Today we have lost sight of what a university education should be about. It is seen as a strictly utilitarian process, imparting specialist knowledge for a future career. In a society where all beliefs are seen as relative and where young people are more worldly and sophisticated than ever before, tutors and lecturers feel no responsibility towards their students outside the lecture hall or seminar.
Yet this privileged period between leaving school and starting work is clearly a critical time for the young, a brief but intense space when, alongside the friendships they make with their peers, one would assume they might also require encouragement, direction and guidance from senior staff.
Even to suggest this notion is to be regarded as either entirely unrealistic or impossibly old-fashioned. Yet a gifted scholar, teacher and theologian in the middle of the 19th Century gave the subject of how to help form the next generation of men (higher education was not accessible to women until the latter part of the 19th Century) a great deal of serious thought and practical energy. This was Cardinal John Henry Newman.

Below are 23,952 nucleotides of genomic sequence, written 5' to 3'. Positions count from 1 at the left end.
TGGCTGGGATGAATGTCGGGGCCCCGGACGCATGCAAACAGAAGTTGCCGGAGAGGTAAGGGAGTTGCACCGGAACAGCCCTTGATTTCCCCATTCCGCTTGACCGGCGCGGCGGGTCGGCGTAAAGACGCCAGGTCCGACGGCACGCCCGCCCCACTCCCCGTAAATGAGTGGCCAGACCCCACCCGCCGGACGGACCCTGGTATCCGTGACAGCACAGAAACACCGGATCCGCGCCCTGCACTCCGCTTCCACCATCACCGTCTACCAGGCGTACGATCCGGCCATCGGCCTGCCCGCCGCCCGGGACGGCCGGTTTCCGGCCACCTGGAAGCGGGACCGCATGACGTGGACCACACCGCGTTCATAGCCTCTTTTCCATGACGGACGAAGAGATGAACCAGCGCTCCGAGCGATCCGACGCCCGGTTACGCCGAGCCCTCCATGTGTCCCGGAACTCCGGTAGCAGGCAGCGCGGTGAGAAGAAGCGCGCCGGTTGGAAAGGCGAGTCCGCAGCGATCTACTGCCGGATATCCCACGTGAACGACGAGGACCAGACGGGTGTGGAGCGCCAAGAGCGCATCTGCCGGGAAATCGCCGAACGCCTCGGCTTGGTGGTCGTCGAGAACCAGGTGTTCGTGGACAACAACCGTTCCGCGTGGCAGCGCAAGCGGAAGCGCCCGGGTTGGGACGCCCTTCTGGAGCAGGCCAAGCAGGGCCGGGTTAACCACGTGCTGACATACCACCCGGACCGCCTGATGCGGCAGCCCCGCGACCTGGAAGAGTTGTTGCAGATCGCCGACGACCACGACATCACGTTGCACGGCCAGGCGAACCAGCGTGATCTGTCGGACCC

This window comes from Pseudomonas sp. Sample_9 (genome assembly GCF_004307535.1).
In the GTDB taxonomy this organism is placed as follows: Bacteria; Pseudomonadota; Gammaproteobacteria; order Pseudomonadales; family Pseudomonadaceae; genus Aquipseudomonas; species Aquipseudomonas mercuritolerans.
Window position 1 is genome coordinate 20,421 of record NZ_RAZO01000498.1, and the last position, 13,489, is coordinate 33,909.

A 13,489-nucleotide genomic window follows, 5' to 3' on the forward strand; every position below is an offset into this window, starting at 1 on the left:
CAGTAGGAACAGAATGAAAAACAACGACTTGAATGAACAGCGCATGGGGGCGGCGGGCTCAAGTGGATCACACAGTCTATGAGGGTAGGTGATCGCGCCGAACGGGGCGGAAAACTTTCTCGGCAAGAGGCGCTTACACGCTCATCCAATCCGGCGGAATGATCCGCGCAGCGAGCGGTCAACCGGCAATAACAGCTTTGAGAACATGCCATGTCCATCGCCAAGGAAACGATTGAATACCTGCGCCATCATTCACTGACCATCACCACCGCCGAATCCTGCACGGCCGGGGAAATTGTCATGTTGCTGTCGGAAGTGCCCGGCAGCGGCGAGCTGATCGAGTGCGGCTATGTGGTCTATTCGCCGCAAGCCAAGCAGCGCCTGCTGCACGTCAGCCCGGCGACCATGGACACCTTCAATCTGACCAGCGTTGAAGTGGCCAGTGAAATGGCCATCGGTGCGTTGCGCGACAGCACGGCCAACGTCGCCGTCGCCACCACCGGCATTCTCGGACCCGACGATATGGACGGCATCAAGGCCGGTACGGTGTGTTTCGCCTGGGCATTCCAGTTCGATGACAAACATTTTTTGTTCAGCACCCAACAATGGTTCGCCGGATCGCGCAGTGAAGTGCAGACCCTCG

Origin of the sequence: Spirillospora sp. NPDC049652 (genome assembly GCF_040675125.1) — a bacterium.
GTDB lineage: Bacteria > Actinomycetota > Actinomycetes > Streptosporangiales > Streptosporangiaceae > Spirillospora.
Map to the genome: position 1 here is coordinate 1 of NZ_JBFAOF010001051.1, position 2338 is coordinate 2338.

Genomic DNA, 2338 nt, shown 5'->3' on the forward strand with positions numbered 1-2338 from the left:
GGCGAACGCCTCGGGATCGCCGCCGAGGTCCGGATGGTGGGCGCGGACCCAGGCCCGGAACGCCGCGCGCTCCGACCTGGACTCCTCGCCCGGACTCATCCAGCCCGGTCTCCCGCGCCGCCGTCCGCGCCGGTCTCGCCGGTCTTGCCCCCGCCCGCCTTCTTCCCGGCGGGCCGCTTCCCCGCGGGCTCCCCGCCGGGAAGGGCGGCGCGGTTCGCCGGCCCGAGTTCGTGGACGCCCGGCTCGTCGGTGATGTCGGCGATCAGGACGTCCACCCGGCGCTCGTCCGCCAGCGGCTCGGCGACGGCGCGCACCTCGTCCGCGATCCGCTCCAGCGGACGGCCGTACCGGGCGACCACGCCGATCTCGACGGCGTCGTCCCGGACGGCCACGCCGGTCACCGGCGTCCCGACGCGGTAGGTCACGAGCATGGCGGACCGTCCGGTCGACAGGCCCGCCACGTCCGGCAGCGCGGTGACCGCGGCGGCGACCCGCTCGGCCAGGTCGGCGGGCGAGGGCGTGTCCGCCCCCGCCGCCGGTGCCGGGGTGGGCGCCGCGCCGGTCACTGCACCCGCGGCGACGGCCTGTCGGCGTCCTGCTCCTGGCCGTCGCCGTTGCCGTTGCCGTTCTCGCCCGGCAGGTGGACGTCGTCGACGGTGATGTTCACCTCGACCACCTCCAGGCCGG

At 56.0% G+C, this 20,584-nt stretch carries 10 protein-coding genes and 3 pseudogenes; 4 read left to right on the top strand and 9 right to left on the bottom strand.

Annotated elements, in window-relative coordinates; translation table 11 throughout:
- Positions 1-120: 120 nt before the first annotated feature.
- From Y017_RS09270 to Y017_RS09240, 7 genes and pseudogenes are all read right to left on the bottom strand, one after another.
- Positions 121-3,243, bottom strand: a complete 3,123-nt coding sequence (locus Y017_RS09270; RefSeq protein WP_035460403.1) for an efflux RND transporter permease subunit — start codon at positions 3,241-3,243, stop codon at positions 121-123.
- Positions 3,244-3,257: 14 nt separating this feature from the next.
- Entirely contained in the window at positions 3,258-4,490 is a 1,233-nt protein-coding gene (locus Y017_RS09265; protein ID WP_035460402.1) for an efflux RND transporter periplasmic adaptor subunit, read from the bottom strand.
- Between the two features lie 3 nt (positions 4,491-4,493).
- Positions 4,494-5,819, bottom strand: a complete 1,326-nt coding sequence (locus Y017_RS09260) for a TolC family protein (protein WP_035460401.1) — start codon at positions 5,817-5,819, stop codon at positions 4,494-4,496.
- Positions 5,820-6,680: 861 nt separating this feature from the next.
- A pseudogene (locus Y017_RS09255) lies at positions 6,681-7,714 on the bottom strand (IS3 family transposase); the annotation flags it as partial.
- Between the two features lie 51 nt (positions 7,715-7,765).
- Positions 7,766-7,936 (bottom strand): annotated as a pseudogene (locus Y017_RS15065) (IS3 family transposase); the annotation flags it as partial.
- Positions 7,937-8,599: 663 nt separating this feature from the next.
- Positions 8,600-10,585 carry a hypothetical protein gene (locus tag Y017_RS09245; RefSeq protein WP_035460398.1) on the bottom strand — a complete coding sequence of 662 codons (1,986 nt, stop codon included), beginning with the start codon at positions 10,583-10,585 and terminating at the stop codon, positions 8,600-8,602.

The title of Dr Shrimpton’s sympathetic and scholarly study of Newman’s vision and practice of higher education, says it all. Newman, with his deep understanding of human nature and his instinctive sympathy for the aspirations and volatility of the young, recognised that reading for a degree is not merely about stretching the mind or fitting a candidate for a future career; it is also, or should be, about forming the moral and spiritual character of students. Academic studies are a necessary part of such formation but by no means the whole of it.
The author, who spent nine years researching this book alongside his full-time work for the last 28 years as a maths teacher at Magdalen College School, Oxford, argues that Newman’s administrative and practical gifts should be given their rightful place alongside his more celebrated writings. During the four years, from 1854 to 1858 when, single-handedly and under a colossal work-load, he undertook the task of starting a Catholic University in Dublin, Newman demonstrated the full range of his abilities: formulating his theories about the function and purpose of a university education in a series of lectures in Dublin in 1852, as well as house-buying, raising money, interviewing prospective tutors and lecturers, organising faculties and syllabuses and all the other minutiae necessary to starting an institution from scratch.
Newman’s industry, patience, capacity to work under pressure and in the face of many obstacles as described and examined in this book, was extraordinary. It also challenges those who are inclined to view him as an influential theologian and educational theorist rather than as the rector of a new university who also acted as head of one of its residential houses, having to oversee the staff, pacify the cook, buy the furniture and lay down rules for its lively and sometimes idle undergraduate residents.